"All these dudes have a lot of weird stuff wired, tricks that probably wouldn't even exist if it weren't for Game of Skate," Rothmeyer said. "Look at a trick like the nollie double flip or the switch laser flip: PJ Ladd can do them, Chris Cole can do them, I betcha Nyjah Huston can do them. They've all learned them so they can get through. Then there's stuff everyone's got way up their sleeve: I call them 'enders.' Every one of these guys has at least two enders they can probably end a game with if they get the opportunity. I've seen Chris Cole land 540s on flatground and I bet nobody else can do them, and you've got guys like Shane O'Neill landing switch double 360 flips in Street League contests. I have a feeling it's going to get good, fast."

There are several basic strategies: Save your best tricks until you need them, or come out swinging.

"Some dudes come out and straight bring it, right out of the gate -- but that's risky," Rothmeyer said. "If you're gonna do that you better not fail, because the next guy is going to see how it's going to be and answer back in kind."

Marks, for one, plans to stick with tricks he feels confident with and wait for his opponents to make mistakes.

"I try to learn new stuff that I haven't seen any of them do," he said, sizing up his competition. "It could honestly go either way. One bad day for someone and they're done."

Game of Skate is "where skating starts for everyone, where everybody learns every trick," Marks said. He is confident it will make for good television, even for fans new to skateboarding or new to the contest format. "It's really easy for random people watching to follow along: it's exactly like H-O-R-S-E," he said.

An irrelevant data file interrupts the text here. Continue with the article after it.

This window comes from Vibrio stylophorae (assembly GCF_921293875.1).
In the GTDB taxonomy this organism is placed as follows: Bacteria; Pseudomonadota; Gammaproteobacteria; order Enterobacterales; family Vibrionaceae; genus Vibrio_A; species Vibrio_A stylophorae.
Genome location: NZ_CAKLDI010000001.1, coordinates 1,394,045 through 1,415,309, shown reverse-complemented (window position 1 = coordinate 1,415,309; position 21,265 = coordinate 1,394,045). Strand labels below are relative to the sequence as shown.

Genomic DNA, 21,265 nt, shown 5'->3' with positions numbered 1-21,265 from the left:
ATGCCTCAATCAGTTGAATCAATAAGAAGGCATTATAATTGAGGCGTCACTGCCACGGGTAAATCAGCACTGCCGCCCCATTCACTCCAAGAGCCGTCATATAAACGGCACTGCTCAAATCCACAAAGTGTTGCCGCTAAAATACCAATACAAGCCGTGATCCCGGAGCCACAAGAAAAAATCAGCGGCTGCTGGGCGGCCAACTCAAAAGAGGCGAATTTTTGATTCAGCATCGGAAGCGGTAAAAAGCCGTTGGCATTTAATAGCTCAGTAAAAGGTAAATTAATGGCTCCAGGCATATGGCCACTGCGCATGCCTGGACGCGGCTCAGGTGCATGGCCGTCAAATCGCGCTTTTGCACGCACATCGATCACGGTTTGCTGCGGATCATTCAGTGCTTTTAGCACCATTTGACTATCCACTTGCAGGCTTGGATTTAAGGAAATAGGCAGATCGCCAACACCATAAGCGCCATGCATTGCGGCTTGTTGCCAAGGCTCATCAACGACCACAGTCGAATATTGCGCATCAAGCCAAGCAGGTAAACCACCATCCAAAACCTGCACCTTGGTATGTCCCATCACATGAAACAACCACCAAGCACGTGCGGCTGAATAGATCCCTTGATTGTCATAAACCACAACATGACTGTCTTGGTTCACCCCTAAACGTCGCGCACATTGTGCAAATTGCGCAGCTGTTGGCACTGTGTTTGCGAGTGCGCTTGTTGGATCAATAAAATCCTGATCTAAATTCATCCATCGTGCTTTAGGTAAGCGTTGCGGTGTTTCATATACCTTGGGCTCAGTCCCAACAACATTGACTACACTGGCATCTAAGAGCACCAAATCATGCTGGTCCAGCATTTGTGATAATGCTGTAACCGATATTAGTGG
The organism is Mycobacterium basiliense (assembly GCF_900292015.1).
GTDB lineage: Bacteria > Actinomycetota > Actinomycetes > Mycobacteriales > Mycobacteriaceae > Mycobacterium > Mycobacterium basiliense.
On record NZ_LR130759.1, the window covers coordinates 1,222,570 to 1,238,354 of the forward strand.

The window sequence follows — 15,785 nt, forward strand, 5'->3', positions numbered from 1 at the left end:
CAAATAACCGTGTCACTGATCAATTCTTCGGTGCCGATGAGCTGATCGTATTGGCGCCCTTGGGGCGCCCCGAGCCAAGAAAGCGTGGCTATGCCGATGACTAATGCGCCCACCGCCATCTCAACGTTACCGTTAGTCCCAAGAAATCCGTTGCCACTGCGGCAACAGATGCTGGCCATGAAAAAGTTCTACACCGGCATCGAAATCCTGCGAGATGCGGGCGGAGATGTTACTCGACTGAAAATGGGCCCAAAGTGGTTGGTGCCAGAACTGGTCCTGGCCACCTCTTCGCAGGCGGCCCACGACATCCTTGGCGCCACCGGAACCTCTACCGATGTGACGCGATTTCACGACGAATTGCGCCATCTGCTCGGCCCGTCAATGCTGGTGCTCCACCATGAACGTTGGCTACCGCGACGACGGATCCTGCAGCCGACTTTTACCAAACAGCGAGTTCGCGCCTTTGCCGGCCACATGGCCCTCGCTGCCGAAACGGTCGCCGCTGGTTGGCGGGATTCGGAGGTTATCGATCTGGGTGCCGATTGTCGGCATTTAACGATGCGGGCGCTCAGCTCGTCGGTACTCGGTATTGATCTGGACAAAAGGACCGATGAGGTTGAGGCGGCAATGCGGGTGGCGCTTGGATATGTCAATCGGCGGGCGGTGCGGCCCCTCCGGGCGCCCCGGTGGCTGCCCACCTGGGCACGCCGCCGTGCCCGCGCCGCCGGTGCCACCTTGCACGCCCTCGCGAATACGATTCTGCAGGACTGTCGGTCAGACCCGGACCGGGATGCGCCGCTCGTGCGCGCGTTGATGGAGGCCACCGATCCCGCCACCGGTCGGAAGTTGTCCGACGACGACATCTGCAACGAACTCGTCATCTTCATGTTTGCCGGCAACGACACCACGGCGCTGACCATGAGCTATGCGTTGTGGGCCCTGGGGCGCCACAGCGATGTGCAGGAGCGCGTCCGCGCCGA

Rothmeyer expects a cutthroat competition, but says the best Game of Skate events are also about mutual respect. In other words, watch for direct competitors to be rooting for each other in the moment. Skateboarding is like that.

"My favorite memory of the game is playing against Mark Gonzales in '91, right after the 'Blind' video came out, at like 2 a.m. in a strip mall parking lot," Rothmeyer recalled. "He was like any other skater coming up on a Game of Skate, like, 'Hey, can I get in?' I remember he did a really good 360 flip and we were really tripping out. I'm hoping we can have a good contest in Bristol, but with some of that same spirit."

World of X Games

Ronnie Creager, who will be traveling to Bristol as an alternate and is currently the ninth man looking in on an eight-man contest, is drawn to the Game of Skate format because any kid can play it against any other kid and still have fun.

"All the tricks on a skateboard originate from the sidewalk because that's the easiest and most accessible place to learn things," Creager said. "The flat ground is where it begins and in some ways it's still where you see true progression in skateboarding."

According to Creager, Game of Skate is ultimately a game of percentages. Certain moves -- like that 360 flip that wowed Rothmeyer back in '91 -- are practically can't-miss tricks for a lot of today's skaters, so there's not much point in breaking them out in a contest.

"It's a balance, because you don't want to waste your time on tricks everyone does, but you don't want to be out there throwing Hail Mary tricks until you have to," Creager said. "I'm always making lists of tricks I have on lock, things I need to learn, and things I can maybe land if I really need to reach to shut somebody down."

Tune in to the Bristol campus Game of Skate, Aug. 1 at 10 a.m. ET on ESPN3.com, and in a one-hour "World Of X Games" special, Aug. 10 at 5 p.m. ET on ABC.